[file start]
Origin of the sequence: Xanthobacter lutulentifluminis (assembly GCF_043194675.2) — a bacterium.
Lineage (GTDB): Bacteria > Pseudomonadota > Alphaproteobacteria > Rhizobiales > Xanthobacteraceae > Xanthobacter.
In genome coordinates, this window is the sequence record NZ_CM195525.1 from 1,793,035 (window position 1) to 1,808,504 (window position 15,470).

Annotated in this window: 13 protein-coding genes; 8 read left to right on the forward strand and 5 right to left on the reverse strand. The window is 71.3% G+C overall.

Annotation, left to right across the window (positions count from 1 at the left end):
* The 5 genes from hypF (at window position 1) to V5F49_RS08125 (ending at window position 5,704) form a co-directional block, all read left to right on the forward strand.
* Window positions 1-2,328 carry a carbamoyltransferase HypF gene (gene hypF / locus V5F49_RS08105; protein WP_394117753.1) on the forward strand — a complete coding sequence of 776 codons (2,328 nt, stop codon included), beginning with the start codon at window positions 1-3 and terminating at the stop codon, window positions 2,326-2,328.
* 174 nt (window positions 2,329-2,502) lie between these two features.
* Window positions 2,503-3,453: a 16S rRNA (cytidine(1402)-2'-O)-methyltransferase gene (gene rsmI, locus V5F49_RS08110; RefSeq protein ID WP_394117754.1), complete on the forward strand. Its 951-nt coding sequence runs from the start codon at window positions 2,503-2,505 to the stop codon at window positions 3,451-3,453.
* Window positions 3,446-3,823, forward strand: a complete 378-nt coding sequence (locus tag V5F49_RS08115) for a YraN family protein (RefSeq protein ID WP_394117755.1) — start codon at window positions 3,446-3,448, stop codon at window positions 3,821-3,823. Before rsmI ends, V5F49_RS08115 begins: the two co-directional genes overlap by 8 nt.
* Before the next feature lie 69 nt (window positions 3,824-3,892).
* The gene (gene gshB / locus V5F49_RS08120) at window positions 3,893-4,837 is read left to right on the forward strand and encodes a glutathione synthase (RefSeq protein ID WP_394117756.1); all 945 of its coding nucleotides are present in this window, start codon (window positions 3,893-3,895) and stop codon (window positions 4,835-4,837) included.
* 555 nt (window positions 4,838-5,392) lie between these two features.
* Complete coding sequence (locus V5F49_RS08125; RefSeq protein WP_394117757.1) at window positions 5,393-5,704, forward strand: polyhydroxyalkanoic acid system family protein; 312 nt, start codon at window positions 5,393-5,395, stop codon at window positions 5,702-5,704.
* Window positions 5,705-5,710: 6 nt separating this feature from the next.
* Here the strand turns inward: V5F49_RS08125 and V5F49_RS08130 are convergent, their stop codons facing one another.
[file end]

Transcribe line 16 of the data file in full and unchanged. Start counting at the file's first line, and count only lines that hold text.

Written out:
* Here the strand turns inward: V5F49_RS08125 and V5F49_RS08130 are convergent, their stop codons facing one another.